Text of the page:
Pope Francis and Vatican officials on Thursday told U.S. President Barack Obama they were concerned about “religious freedom” in the United States, an apparent reference to the contraception mandate in Obama’s health care plan.
Obama held nearly an hour of private talks with the pope and then the president and Secretary of State John Kerry held separate talks with Vatican Secretary of State Cardinal Pietro Parolin and other diplomats.
The talks included “discussion on questions of particular relevance for the Church” in the United States, including “the exercise of the rights to religious freedom, life and conscientious objection,” a Vatican statement said.
Obama’s 2010 healthcare law, widely opposed by Republicans, includes a provision that requires employers to cover the cost of contraception in their health insurance plans.
Catholic and other religious groups say the mandate forces them to support contraception and sterilization in violation of their religious beliefs or face steep fines.
The so-called contraception mandate has been the subject of more than 100 lawsuits across the United States.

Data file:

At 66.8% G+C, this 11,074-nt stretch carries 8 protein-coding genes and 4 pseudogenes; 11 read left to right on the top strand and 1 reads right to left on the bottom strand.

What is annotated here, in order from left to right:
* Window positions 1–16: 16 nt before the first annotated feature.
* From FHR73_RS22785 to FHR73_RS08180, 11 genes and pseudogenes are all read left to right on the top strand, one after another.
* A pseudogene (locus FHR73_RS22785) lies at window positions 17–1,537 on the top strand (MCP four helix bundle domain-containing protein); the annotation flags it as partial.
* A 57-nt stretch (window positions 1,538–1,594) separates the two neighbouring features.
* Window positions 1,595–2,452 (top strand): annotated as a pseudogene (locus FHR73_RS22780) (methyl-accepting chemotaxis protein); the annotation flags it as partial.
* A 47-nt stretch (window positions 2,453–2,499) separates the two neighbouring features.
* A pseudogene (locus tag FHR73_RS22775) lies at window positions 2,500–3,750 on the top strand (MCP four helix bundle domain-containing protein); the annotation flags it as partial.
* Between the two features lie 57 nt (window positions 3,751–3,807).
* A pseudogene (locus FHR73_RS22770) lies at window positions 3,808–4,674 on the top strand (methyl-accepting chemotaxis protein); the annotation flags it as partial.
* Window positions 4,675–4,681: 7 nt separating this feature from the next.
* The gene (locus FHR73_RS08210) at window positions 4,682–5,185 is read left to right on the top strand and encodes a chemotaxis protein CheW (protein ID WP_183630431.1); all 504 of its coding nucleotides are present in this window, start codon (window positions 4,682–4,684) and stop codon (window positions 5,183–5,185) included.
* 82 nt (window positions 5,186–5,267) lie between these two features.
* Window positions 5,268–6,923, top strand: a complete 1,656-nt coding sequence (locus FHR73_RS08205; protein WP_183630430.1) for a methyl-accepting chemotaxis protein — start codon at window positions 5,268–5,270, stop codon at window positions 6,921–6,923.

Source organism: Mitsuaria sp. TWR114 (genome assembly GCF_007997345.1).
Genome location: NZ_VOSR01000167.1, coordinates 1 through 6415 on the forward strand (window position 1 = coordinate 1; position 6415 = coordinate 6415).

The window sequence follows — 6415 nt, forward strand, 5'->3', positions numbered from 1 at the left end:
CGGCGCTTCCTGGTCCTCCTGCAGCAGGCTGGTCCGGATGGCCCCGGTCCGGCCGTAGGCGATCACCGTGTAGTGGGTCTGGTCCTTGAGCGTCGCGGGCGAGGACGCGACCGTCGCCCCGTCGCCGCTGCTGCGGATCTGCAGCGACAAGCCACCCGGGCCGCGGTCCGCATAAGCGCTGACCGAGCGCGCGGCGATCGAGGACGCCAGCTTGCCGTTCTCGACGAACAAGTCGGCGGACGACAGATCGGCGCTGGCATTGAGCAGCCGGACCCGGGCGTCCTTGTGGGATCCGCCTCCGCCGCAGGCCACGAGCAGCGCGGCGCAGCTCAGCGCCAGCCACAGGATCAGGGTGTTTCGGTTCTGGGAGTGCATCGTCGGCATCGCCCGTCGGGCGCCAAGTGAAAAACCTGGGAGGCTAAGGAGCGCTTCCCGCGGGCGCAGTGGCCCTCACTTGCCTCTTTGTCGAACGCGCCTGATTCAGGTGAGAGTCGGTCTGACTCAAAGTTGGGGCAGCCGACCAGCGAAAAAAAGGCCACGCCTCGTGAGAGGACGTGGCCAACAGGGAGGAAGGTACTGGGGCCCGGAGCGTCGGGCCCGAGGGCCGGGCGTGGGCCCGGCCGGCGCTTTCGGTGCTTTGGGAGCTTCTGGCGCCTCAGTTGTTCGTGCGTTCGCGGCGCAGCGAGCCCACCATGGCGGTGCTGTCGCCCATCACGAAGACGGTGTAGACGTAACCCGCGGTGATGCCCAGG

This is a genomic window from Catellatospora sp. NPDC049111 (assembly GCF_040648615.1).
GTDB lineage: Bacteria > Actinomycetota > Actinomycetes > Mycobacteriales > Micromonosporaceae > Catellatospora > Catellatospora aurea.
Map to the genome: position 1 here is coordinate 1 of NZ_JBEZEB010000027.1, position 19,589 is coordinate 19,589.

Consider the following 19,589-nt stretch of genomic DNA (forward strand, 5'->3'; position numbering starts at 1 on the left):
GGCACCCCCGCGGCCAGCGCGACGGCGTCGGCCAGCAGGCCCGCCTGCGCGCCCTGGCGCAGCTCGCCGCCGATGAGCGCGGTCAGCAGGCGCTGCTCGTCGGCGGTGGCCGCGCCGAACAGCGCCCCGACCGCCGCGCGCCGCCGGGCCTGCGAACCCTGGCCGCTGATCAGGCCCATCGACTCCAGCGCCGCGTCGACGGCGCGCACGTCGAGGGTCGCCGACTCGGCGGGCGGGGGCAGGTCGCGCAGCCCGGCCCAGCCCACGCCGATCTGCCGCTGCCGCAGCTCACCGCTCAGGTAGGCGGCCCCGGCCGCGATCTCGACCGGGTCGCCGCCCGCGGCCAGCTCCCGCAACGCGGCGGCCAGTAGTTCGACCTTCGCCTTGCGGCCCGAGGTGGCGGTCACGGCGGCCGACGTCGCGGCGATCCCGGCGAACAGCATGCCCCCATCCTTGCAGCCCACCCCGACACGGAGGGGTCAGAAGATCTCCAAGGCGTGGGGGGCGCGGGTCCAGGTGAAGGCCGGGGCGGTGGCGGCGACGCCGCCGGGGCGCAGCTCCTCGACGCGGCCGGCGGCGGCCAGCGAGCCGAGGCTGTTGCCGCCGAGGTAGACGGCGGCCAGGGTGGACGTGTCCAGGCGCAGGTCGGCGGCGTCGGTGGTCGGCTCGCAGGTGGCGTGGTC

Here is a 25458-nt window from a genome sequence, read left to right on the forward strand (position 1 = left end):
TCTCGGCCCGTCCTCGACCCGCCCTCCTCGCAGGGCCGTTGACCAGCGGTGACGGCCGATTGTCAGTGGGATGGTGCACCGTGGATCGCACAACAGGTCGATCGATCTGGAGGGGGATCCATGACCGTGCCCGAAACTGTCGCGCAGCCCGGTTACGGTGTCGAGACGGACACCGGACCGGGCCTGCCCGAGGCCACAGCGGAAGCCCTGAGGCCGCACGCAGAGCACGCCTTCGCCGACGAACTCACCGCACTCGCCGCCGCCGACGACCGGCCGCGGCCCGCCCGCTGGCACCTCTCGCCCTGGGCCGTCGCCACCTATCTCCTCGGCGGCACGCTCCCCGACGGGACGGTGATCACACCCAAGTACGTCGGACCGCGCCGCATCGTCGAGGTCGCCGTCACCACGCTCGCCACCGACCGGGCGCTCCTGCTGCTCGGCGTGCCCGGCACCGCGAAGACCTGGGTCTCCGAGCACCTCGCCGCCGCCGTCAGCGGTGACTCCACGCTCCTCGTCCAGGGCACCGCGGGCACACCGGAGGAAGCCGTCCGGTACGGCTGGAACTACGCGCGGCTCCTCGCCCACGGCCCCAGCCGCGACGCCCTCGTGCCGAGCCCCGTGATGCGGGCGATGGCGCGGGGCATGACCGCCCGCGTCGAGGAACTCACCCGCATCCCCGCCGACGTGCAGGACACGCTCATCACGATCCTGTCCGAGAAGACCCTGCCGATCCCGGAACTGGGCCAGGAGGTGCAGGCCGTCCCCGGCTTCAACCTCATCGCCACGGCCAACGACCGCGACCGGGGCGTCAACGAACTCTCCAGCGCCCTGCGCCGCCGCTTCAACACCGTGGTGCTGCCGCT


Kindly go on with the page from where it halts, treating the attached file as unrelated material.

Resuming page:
Just this week the U.S. Supreme Court signaled it may allow corporations to mount religious objections to government action, possibly paving the way for companies to avoid covering employees’ birth control as required under Obamacare.
During a 90-minute oral argument on Tuesday, the nine Supreme Court justices appeared ready to rule that certain for-profit entities have the same religious rights to object as individuals do.
There is an exception for religious institutions such as houses of worship that mainly serve and employ members of their own faith, but not schools, hospitals and charitable organizations employing people of all faiths.
The reference to “life” was reference to the Roman Catholic Church’s opposition to abortion. Obama supports abortion rights.
The subject was raised when Obama met then-pope Benedict in 2009, when the president promised to do everything he could to reduce the number of abortions.